South Korea tech giant Samsung Electronics Co. is weighing to invest upwards of $10 billion to build its most cutting edge logic chip producing plant in the United States, according to a Bloomberg report.
The company hopes this major investment will help them win more American clients and catch up with industry leader Taiwan Semiconductor Manufacturing Co. (TSMC). It is taking advantage of a U.S. government effort to counter China’s growing economic prowess and lure back home some advanced manufacturing roles that shifted to Asia.
Samsung is in discussions to build an Austin, Texas facility fitted for fabricating chips as advanced as 3 nanometers. Plans are still in their early stages and can change, but for now, the goal is to kick off construction this year, install key equipment in 2022, then commence operations as early as 2023, per Bloomberg sources.
Increasing the supply of 3nm chips on the market could bolster the ASIC manufacturing industry and the overall SHA256 hashrate by many factors. A single mining rig has hundreds of chips and hash production is based on the number of cores on the chip. When shrinking the process node, the performance typically increases between each generational chip.
The 5nm semiconductor chips are believed to bring significant improvement over the present-day top of the line 7nm chipsets used in today’s new generation of ASIC mining machines. Alongside better performance, the new chipsets should also provide benefits in power efficiency for hardware during block reward mining.
The envisioned facility is whispered to be Samsung’s first in the U.S. to use extreme ultraviolet lithography, the standard for next-generation silicon. When Bloomberg contacted the company for more information, Samsung representatives replied through email that they had yet to decide.
Samsung is trying to catch up to market leader TSMC in the “foundry business of making chips” for the world’s enterprises. If Samsung forges ahead, it will go head-to-head on U.S. soil with TSMC, which is also on track to build its own $12 billion Arizona chip plant by 2024.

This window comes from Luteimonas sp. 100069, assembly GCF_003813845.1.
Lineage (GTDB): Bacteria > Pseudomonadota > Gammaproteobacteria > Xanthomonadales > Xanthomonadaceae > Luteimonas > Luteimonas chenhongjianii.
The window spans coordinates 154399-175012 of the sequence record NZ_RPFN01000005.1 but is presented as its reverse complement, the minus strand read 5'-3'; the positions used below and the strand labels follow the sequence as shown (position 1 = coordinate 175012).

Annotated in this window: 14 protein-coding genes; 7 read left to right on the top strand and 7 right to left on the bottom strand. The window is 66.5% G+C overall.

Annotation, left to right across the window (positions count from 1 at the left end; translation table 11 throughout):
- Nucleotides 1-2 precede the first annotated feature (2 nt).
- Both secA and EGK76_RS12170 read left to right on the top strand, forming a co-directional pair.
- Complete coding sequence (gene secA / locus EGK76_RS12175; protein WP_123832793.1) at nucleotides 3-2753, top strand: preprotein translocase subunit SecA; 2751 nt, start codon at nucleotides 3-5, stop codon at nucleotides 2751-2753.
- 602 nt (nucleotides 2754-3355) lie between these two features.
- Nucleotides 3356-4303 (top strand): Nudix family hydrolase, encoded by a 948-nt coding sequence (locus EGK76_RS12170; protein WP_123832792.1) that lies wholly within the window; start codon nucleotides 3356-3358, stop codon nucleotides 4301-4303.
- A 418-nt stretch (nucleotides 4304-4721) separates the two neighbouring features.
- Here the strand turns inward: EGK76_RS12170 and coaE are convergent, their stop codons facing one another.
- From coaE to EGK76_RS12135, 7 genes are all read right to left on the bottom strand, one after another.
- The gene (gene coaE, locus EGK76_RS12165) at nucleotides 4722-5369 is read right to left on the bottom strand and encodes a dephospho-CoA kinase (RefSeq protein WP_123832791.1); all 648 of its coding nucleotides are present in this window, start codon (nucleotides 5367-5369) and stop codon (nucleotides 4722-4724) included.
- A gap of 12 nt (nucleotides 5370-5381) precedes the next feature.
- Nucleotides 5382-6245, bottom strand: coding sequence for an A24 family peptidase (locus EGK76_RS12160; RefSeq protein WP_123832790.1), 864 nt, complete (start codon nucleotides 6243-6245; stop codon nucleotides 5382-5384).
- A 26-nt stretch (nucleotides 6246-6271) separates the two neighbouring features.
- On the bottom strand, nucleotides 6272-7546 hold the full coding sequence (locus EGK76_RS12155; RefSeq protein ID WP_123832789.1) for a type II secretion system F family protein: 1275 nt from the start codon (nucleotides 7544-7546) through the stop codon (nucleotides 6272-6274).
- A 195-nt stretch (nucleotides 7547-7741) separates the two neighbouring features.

Before closing the deal, it may attempt to negotiate potential incentives with the new U.S. President Joe Biden’s administration to ease its financial burden. They hope that such production bases in the U.S. will spur local businesses and support American industry and chip design.
The company hired staff in Washington D.C. to lobby on behalf of the deal. Even without significant incentives such as tax benefits or subsidies, the company may still go ahead with construction, the report alleges.
Plants in the United States might help the tech giant strike better deals with key American clients. Leading cloud computing providers like Google, MS Azure, and AWS are increasingly designing their own silicon to power their massive data centers more effectively. All require manufacturers like TSMC or Samsung to turn their designs into reality.
Some analysts question Samsung’s ability to carve out a meaningful share of a market controlled by TSMC. TSMC is spending $28 billion this year to ensure it stays at the forefront of technology and capacity. Samsung has expressed that it wants to be the largest player in the $400 billion chip sector. It plans to invest $116 billion into its foundry and chip design units over the next decade, intending to overtake TSMC by offering chips made using 3-nanometer technology in 2022.
See also: TAAL’s Jerry Chan presentation at Thecryptodefi.Com Live, The Shift from Bitcoin “Miners” to “Transaction Processors”
New to Bitcoin? Check out Thecryptodefi.Com’s Bitcoin for Beginners section, the ultimate resource guide to learn more about Bitcoin—as originally envisioned by Satoshi Nakamoto—and blockchain.